Israel Police Conducts Large-scale Drill Ahead of West Bank Evacuation

Five apartment buildings in the Ulpana Hill neighborhood of the Beit El settlement are to be demolished for being built on privately owned Palestinian land.

Israel Police began an extensive drill on Monday in preparation of the expected evacuation of the Ulpana Hill neighborhood in the West Bank settlement of Beit El.
More than a thousand police officers took part in the Jordan Valley drill, joined by special forces, mounted units and riot control forces.

Five apartment buildings in the neighborhood are slated by the Supreme Court for demolition because they were built on privately owned Palestinian land. Attorney General Yehuda Weinstein last week approved a plan to move residents of the five buildings to a nearby tract of land that was appropriated by the state in 1970 for military use.

Police officers said that units were training for various scenarios that may develop during the evacuation. Monday's drill is the biggest since the disengagement from Gaza and the preparations for a Palestinian bid for UN membership last September.

After the exercise, Israel Police hopes to be fully prepared to execute government orders and evacuate the site quickly with a minimum number of incidents. Last week, a skirmish broke out in the Ulpana neighborhood between Defense Ministry contractors a several young Jewish men. Meanwhile, Beit El's chief rabbi, Zalman Melamed, released a letter calling the public, Knesset members and all who are "loyal" to the land of Israel to join in the struggle against the evacuation.

A week ago, a Defense Ministry document stated that an IDF base and a nearby Border Police base would have to be turned over to the settlement of Beit El in order to fulfill Prime Minister Benjamin Netanyahu's promise to build 300 new apartments there. The document has been submitted to various ministers and senior government officials recently, but no official decision on evacuating the bases has yet been made.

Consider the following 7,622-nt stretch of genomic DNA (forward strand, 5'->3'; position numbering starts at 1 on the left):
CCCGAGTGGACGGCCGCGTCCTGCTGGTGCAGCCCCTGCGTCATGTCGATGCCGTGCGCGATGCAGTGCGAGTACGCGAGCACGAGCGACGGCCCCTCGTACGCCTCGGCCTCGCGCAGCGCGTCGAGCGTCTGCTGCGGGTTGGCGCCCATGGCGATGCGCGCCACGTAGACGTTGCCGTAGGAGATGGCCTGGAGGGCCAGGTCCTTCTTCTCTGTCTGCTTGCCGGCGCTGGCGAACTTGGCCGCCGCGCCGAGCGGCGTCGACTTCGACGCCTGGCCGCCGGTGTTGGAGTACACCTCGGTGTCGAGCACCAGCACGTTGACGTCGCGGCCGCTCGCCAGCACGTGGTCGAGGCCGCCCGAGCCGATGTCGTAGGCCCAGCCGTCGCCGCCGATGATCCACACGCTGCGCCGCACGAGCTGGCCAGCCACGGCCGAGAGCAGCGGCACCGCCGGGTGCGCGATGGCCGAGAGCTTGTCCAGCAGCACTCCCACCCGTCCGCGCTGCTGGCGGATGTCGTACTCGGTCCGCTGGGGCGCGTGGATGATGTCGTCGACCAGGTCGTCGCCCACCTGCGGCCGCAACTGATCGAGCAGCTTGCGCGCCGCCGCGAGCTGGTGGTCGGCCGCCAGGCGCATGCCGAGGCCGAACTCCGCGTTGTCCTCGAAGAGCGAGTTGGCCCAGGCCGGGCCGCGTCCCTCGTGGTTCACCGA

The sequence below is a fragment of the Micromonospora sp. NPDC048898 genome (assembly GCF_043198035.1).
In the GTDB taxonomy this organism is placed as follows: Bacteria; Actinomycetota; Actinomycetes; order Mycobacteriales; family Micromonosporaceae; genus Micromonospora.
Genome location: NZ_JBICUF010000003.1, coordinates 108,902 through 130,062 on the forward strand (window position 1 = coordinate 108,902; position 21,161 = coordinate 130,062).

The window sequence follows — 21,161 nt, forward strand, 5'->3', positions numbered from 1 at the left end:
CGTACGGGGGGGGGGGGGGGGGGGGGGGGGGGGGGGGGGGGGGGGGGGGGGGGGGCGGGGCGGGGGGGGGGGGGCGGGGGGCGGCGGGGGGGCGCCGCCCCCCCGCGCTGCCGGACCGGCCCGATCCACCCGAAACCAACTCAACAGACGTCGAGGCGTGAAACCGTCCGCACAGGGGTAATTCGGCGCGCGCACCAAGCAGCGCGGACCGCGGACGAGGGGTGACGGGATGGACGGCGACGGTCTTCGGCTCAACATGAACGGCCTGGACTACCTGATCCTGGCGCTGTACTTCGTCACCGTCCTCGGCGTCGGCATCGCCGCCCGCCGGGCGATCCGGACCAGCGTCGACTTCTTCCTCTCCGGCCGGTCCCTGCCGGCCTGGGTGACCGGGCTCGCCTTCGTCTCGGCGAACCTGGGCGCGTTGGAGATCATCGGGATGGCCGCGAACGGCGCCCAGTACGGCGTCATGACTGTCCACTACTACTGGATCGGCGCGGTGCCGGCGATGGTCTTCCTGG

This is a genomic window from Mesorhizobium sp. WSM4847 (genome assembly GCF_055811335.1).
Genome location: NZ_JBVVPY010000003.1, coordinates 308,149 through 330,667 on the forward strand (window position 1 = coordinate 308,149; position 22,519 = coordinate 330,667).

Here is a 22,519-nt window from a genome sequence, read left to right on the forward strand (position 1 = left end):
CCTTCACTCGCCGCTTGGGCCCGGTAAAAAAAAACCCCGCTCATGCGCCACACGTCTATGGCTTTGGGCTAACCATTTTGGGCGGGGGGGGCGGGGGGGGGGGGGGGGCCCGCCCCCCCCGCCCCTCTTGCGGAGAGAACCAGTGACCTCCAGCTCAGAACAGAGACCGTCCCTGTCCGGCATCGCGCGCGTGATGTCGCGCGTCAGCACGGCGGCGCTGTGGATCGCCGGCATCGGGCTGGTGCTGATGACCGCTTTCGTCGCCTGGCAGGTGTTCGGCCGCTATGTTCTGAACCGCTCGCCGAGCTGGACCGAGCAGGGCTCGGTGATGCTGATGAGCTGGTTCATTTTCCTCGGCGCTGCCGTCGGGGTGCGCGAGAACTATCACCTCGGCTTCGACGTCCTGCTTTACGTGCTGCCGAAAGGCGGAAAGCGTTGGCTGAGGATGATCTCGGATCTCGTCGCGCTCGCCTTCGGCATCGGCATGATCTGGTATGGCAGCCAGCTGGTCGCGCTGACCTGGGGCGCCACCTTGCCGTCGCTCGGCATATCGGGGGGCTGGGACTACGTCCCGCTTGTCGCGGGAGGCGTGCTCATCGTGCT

The settlers' original petition on the matter was submitted to the district court in September 2011 - 11 years after the land in Ulpana was apparently purchased, four months after the state promised to demolish the houses and three days before a High Court hearing on the case. The demolition orders had been delivered in response to a 2008 petition submitted by Palestinians who claimed ownership to the land where the neighborhood now stands.

The Civil Administration had in the past rejected the settlers' claims that they had indeed purchased the grounds, and ruled that the man who sold the land was not actually the legal owner. A police investigation on the matter three years ago found that the neighborhood was built on land whose purchase was never finalized.
Regardless of what is decided on the matter, a ruling on who owns the land will not bring an end to the Ulpana Hill affair. The homes are slated for demolition because they were constructed without a building permit, outside of Beit El's legal jurisdiction, in a place without recognized jurisdiction– and therefore could not have been awarded a building permit in the first place.

Last Tuesday, residents of the Ulpana Hill neighborhood submitted a renewed petition to the Jerusalem District Court requesting to register the land where their homes stand under their names, in a last-ditch effort to save the houses from being demolished. A petition on the matter had been submitted to the court in September 2011. The settlers' new request asks the court carry out the proceedings within six months.

Men in Ulpana, on the edge of the West Bank Jewish settlement of Beit El.
Reuters / Nir Elias
Olivier Fitoussi